Every self-respecting Horror fan knows the story about how FRANKENSTEIN came to be written. Mary Wollstonecraft, only eighteen years old, the mistress and soon-to-be wife of Percy Shelley, spent the “haunted summer” of 1816 in Switzerland with her paramour and Lord Byron, among others, where they engaged in a contest to see who could craft the scariest ghost stories. We know that Mary wrote FRANKENSTEIN and John Polidori wrote THE VAMPYRE. But do you know what Percy Shelley contributed to the contest? Not a whole lot, comparatively, but I thought you might find it interesting, all the same. Here, unedited by moi, are the snippets of story Shelley crafted. Enjoy.
“We talk of Ghosts. Neither Lord Byron nor M. G. L. seem to believe in them; and they both agree, in the very face of reason, that none could believe in ghosts without believing in God. I do not think that all the persons who profess to discredit these visitations, really discredit them; or, if they do in the daylight, are not admonished by the approach of loneliness and midnight, to think more respectfully of the world of shadows.
Lewis recited a poem, which he had composed at the request of the Princess of Wales. The Princess of Wales, he premised, was not only a believer in ghosts, but in magic and witchcraft, and asserted, that prophecies made in her youth had been accomplished since. The tale was of a lady in Germany.
This lady, Minna, had been exceedingly attached to her husband, and they had made a vow that the one who died first, should return after death to visit the other as a ghost. She was sitting one day alone in her chamber, when she heard an unusual sound of footsteps on the stairs. The door opened, and her husband’s spectre, gashed with a deep wound across the forehead, and in military habiliments, entered. She appeared startled at the apparition; and the ghost told her, that when he should visit her in future, she would hear a passing bell toll, and these words distinctly uttered close to her ear, “Minna, I am here.” On inquiry, it was found that her husband had fallen in battle on the very day she was visited by the vision. The intercourse between the ghost and the woman continued for some time, until the latter laid aside all terror, and indulged herself in the affection which she had felt for him while living. One evening she went to a ball, and permitted her thoughts to be alienated by the attentions of a Florentine gentleman, more witty, more graceful, and more gentle, as it appeared to her, than any person she had ever seen. As he was conducting her through the dance, a death bell tolled. Minna, lost in the fascination of the Florentine’s attentions, disregarded, or did not hear the sound. A second peal, louder and more deep, startled the whole company, when Minna heard the ghost’s accustomed whisper, and raising her eyes, saw in an opposite mirror the reflexion of the ghost, standing over her. She is said to have died of terror.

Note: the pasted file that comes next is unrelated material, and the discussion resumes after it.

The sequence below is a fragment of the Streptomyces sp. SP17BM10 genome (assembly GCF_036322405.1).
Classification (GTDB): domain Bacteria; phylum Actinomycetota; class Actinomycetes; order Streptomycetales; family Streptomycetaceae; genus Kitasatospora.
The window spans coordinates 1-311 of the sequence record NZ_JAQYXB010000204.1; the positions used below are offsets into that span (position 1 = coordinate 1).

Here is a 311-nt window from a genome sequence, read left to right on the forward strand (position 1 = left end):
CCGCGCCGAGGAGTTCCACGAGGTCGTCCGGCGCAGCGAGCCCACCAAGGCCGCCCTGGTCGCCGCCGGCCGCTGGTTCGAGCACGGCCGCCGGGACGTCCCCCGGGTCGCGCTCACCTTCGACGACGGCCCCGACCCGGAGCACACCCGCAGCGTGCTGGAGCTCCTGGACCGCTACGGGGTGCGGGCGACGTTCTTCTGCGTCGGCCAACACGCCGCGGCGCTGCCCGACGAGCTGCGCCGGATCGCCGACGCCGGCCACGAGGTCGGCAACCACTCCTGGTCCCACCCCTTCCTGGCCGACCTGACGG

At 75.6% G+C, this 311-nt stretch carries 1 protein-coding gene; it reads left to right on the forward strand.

Lewis told four other stories—all grim.
A young man who had taken orders, had just been presented with a living, on the death of the incumbent. It was in the Catholic part of Germany. He arrived at the parsonage on a Saturday night; it was summer, and waking about three o’clock in the morning, and it being broad day, he saw a venerable-looking man, but with an aspect exceedingly melancholy, sitting at a desk in the window, reading, and two beautiful boys standing near him, whom he regarded with looks of the profoundest grief. Presently he rose from his seat, the boys followed him, and they were no more to be seen. The young man, much troubled, arose, hesitating whether he should regard what he had seen as a dream, or a waking phantasy. To divert his dejection, he walked towards the church, which the sexton was already employed in preparing for the morning service. The first sight that struck him was a portrait, the exact resemblance of the man whom he had seen sitting in his chamber. It was the custom in this district to place the portrait of each minister, after his death, in the church.